Table of Contents

We Are One

Annual Report of the President of the University of Tennessee

we are educators.

two young men dressed in costume on a darkened stage
Cody Jarman, left, plays Friar Laurence while Dillon Davis plays Juliet in The Complete Works of William Shakespeare (Abridged) at UT Martin.
A young man in costume cradling a skull on a darkened stage
Cody Jarman plays Hamlet in The Complete Works of William Shakespeare (Abridged) at UT Martin.

All The World’s A Stage

When Cody Jarman (UT Martin, ’15) traveled to Ireland in 2013, he had no idea that trip across the Atlantic would change his life.

Now, a Fulbright Scholarship, one of the first awarded to a UT Martin graduate, is sending Jarman back to the Emerald Isle to study Irish literature and film at University College Cork.

“Being able to see firsthand Ireland’s struggle to find and define itself through its art drew me in,” he said. “From Jonathan Swift and Oscar Wilde to James Joyce and William Butler Yeats, it’s difficult to study English without being inundated with Irish literature.”

The Cumberland Furnace, Tennessee native began his journey in September and will return to begin a doctoral program in English at the University of Texas at Austin in fall 2017.

“I actually hope to end up teaching at a small, primarily undergraduate university, ideally something like UT Martin, where I can be the same kind of supportive mentor that many of my UT Martin professors have been to me,” he said.

“The object of education is to prepare the young to educate themselves throughout their lives.”

Robert M. Hutchins
A young bearded man sitting on a staircase with an open laptop on his lap
Cody Barnes has found success with help from UTC’s Disability Resource Center

Transformative Power of Support

“Without the Disability Resource Center, I definitely would not be employed as I am and as successfully socially as I am,” said UT Chattanooga senior engineering major Cody Barnes. “I was quite an anxious person, nervous about everything, horribly terrified to even speak to people.“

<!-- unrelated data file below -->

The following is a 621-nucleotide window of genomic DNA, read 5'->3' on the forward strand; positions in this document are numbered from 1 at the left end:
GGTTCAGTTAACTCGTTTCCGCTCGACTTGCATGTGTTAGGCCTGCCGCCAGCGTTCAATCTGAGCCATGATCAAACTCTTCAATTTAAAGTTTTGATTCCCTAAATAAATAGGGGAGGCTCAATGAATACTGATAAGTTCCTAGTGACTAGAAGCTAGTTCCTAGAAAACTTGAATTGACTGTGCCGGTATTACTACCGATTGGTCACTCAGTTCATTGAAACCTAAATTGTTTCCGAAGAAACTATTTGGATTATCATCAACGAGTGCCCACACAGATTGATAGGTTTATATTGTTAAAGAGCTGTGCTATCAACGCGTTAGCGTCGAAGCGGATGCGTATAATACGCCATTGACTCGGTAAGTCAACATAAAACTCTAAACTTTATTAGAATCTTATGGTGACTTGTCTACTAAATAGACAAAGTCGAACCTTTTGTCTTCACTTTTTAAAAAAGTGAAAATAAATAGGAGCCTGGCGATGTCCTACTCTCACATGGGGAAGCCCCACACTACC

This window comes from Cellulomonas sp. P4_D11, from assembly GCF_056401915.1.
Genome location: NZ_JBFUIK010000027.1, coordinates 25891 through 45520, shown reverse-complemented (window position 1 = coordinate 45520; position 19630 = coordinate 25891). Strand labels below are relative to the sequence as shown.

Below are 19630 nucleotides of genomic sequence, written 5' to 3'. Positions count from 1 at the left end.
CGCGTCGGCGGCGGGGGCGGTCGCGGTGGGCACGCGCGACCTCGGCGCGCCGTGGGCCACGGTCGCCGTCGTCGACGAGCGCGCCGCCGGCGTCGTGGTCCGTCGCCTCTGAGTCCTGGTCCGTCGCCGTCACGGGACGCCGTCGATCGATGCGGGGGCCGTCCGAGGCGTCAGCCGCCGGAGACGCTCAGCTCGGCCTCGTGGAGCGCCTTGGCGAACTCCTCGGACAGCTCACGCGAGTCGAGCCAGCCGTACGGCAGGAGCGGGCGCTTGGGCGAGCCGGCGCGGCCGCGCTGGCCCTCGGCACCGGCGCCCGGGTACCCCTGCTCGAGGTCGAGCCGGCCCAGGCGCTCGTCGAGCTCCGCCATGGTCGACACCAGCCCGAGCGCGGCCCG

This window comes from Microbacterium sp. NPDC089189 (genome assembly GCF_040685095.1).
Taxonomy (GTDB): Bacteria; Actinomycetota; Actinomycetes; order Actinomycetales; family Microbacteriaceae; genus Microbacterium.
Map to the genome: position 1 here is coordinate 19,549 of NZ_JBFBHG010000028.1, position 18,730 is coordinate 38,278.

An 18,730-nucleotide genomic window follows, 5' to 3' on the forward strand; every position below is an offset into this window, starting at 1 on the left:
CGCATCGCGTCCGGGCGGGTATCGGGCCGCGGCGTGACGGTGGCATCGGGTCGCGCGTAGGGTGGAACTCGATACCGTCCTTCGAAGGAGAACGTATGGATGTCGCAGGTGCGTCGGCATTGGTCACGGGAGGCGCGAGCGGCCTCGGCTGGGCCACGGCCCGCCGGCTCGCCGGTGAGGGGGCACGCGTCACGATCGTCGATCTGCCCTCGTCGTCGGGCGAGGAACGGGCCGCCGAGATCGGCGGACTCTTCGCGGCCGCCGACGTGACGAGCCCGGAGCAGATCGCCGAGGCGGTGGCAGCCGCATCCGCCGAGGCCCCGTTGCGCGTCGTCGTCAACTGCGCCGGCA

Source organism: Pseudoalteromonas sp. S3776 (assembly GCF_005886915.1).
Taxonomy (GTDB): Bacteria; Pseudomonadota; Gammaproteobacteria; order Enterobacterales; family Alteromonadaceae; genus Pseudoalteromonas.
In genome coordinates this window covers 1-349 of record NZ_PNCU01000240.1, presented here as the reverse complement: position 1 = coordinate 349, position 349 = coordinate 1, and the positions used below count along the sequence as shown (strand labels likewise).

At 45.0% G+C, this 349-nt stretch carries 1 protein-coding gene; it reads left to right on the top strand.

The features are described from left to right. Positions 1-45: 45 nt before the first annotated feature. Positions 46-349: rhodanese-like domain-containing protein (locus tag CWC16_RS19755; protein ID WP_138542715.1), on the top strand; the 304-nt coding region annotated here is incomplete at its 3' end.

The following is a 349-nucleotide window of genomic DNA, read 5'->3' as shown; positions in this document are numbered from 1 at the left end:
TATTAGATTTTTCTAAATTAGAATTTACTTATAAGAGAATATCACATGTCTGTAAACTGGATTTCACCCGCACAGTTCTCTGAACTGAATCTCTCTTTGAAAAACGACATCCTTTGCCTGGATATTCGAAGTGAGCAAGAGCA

Today, Barnes is on schedule to graduate in May 2017 and works a new job in the IT department at a Fortune 500 company.

Success stories like Barnes’s landed UTC’s Disability Resource Center national recognition for the services it provides to all students. The College Choice recently ranked UT Chattanooga among the top 50 universities in the country—and the only Tennessee university to make the list—for serving students with disabilities.

College Choice particularly noted UTC’s MoSAIC program, which serves students with Autism Spectrum Disorders. MoSAIC provides mentoring and academic/life coaching and prepares students for careers beyond the classroom.

“The curriculum was a transformative process. Basically I didn’t have any innate tools that most people have for social interactions—reading body language, being able to hear things in people’s tone, things of that nature. Over time, they helped me create tools that I could use to succeed,” said Barnes.

“They will absolutely never give up on you, even if you have given up on yourself. There were times that I went through some very traumatic situations. And despite everything that I might have felt about myself and my situation, they would always assure me that there was a future for me.”

Education is the most powerful weapon which you can use to change the world.”

Nelson Mandela
freshmen welcomed onto UTK campus fall 2016
UTK total enrollment more than
class of
largest first-year class in at least three decades
incoming freshmen average ACT score of
average high school GPA of incoming freshmen

Changes in the East

Students and staff returned to Rocky Top, this fall, to find the $1 billion campus makeover still going strong. Two new residence halls opened, another neared completion while two new academic buildings took shape, and the second phase of the Student Union rose at the corner of Cumberland Avenue and Phillip Fulmer Way.

Also taking form is Experience Learning, a new campus-wide initiative that will provide students with an increasing number of courses that use real-world problem-solving and hands-on experiences to enhance learning. The key agent of all this change—the campus’s Journey to the Top 25—marked its five-year point in 2015 with significant success in key areas, including a 9 percent increase in the six-year graduation rate and a 3 percent increase in retention.

A refreshed version of the plan, Vol Vision 2020, sets goals for the next five years to continue improvement in undergraduate and graduate education, faculty and staff, research and engagement, and resources and infrastructure. It also adds diversity and inclusion as a new priority area and emphasizes the “Volunteer Difference,” the unique set of strengths that sets UT Knoxville apart from its peers.

A student studies in the Humanities Amphitheater at UT Knoxville